“There is a deep and broad relationship between the Aga Khan Foundation Canada and the government of Canada,” says David Moloney, a former executive vice-president of the Canadian International Development Agency (CIDA) and now an adjunct research professor at Western University’s Ivey Business School. “This is not a relationship that has just popped up with this government.”

Indeed. When the Aga Khan opened Canada’s first Ismaili Centre in Burnaby, B.C. in 1985, Brian Mulroney was among the distinguished guests. Jean Chrétien and Paul Martin both welcomed the spiritual leader to Ottawa when they occupied the Langevin Block, each time reaffirming the government’s fruitful partnership with his foundation. Harper not only granted the Aga Khan honourary citizenship, but invited him to address Parliament, a rarity for a non-head of state.

Since 2004, the feds have forked over more than $300 million to the Aga Khan Foundation Canada, including $55 million for women’s health initiatives in Afghanistan, $16 million for youth employment in Pakistan and $8 million for early-childhood development in Bangladesh.

“They do good work,” says Ian Smillie, a foreign aid and development expert who has evaluated Aga Khan projects in numerous countries. “They get funded not because of friendships with politicians, or because of the Aga Khan’s connections to the government. They get funded on the basis of the quality of their project proposals and evaluations.”

True as that may be, Trudeau’s vacation revelations have many Canadians wondering otherwise. The prime minister and his family not only accepted a free trip from the charity’s namesake, but hopped on his private chopper to get there—an apparent violation of both the Conflict of Interest Act and the very rules the Prime Minister issued to his new Liberal cabinet after winning the 2015 election. Fair or not, the lingering perception is that the Aga Khan wanted something in return—and perception, as everyone in politics knows, is reality.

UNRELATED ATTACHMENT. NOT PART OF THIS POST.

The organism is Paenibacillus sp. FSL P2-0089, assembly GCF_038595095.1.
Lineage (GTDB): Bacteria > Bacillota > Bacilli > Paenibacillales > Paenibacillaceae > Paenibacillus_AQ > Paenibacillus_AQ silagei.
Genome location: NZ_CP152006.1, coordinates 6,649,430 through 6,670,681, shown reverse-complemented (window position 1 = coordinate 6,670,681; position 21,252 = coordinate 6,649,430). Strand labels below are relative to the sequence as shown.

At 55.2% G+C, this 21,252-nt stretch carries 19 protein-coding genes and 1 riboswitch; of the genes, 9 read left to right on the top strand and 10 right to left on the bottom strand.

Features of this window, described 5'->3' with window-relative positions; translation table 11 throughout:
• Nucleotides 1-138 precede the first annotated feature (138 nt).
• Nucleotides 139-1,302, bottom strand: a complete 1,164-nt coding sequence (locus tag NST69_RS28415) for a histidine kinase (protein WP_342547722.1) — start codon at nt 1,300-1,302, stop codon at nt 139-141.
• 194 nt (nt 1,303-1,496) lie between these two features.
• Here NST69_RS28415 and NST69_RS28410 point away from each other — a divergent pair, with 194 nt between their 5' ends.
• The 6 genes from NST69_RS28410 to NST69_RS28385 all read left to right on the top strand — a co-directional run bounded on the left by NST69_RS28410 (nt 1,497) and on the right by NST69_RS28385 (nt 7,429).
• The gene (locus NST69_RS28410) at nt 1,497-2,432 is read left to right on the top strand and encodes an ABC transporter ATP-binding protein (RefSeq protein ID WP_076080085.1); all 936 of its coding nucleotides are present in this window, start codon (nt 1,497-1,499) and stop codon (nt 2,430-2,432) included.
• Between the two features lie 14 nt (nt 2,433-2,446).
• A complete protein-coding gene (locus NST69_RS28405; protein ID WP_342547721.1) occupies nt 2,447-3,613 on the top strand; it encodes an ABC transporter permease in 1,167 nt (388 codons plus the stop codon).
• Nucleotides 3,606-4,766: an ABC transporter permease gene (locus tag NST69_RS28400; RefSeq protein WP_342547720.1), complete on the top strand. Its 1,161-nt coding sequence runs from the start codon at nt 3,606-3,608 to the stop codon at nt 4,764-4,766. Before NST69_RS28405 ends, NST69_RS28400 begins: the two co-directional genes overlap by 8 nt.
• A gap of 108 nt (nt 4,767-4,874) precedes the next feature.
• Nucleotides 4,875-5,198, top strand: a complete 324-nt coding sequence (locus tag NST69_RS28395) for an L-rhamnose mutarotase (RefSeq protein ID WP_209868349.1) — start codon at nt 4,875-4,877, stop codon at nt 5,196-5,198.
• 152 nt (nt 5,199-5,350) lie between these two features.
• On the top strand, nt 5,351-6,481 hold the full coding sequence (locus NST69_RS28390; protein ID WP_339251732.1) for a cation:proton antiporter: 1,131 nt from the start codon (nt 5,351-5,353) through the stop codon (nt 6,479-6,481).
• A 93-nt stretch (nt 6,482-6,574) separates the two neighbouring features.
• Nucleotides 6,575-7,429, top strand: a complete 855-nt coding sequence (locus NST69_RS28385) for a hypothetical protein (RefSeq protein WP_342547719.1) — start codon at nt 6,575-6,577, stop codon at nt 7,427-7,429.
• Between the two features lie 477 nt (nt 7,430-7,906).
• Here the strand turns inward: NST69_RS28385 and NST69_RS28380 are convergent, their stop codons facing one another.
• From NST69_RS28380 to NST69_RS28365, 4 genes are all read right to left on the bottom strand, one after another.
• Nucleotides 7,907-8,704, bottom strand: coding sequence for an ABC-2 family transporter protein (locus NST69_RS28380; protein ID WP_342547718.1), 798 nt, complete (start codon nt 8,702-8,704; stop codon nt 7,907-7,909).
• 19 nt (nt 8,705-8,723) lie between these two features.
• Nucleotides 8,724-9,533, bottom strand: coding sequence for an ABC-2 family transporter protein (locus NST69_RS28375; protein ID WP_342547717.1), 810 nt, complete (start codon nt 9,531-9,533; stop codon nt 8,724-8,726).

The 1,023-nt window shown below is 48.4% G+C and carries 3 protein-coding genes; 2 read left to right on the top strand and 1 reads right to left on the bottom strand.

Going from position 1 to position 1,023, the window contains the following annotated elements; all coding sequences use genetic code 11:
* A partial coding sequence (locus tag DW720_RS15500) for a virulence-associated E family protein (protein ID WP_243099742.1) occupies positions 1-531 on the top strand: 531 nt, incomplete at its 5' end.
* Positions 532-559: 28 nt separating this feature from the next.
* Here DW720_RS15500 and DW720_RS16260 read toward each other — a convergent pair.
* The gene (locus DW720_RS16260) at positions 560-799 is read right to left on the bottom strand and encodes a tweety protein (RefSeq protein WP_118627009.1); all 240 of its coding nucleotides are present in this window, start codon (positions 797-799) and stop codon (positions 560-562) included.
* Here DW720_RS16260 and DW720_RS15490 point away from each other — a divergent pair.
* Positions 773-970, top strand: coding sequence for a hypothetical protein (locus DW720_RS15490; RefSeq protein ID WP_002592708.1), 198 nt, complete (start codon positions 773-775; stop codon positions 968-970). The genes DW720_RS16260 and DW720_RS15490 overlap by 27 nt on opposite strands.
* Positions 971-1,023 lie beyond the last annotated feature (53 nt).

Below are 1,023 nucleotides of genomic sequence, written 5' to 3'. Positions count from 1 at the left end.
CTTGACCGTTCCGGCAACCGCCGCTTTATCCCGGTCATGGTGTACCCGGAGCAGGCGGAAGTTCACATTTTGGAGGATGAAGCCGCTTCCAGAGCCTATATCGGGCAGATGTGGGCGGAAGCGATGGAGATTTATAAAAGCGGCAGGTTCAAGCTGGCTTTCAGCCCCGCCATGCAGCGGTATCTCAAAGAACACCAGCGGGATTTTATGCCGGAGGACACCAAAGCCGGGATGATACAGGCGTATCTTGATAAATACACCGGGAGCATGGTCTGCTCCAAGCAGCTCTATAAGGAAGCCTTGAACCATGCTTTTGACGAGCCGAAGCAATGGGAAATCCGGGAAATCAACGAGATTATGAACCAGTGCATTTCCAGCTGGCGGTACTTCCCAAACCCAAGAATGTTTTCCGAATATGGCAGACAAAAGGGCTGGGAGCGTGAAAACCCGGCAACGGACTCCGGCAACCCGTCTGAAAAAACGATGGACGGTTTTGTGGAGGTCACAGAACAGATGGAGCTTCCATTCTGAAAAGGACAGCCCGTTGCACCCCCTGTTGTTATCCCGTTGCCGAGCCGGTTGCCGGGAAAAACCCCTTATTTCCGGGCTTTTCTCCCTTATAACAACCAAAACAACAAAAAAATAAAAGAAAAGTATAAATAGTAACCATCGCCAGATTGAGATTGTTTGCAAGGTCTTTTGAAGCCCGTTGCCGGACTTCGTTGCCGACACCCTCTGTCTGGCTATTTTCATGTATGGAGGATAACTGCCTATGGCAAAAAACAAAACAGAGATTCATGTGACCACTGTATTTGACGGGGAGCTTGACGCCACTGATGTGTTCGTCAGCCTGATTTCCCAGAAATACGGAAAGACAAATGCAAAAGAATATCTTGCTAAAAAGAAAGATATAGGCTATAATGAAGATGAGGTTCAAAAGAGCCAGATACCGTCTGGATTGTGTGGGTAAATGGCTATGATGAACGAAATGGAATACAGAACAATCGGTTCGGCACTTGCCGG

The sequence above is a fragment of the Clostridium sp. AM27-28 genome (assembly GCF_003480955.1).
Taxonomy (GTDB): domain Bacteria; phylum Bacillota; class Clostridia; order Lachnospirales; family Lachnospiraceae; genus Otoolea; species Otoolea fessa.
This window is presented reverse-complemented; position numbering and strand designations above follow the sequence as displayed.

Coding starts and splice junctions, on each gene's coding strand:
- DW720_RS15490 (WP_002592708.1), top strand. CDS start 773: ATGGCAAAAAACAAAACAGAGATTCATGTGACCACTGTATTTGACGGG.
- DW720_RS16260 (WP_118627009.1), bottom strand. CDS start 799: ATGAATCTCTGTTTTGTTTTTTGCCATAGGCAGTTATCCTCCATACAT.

“The trip was just a bad judgment call,” says Greg Thomsen, the director of research at Charity Intelligence Canada, an organization that analyzes how charities spend their donations. “I’m certainly not saying that funding was the reason Trudeau was invited down there, and it likely wasn’t. But the optics of it are horrible because the government is giving them so much money.”

The ethics commissioner will ultimately separate the smoke from the fire. Should Trudeau have cleared his trip with Dawson in advance? Undoubtedly. Were his advisors naïve to believe they could keep his travel plans hidden from reporters? Absolutely. Does the public actually care? Hard to say. A recent poll conducted by Toronto-based Forum Research found a near-even split: 42 per cent thought the trip was inappropriate, while 41 per cent said it was appropriate.

Will the Aga Khan Foundation survive all this negative attention? Its CEO, Khalil Shariff, did not respond to an interview request from Maclean’s, and a spokeswoman said “we’re not in a position to comment on any aspect of this matter.” But if Stephen Harper’s Tweet is any indication, the Aga Khan’s “tremendous” work will carry on after this brouhaha fades from the news.

“Honestly, I think it’s a tempest in a teapot,” says Smillie, the aid expert. “And whether or not the ethics commissioner or the parliamentary opposition think it’s something more than that, I don’t think it should have any bearing on what the Aga Khan Foundation is doing in Tanzania or Pakistan or India. If the Prime Minister gets a rap on his knuckles, it will be a rap on his knuckles, not theirs.”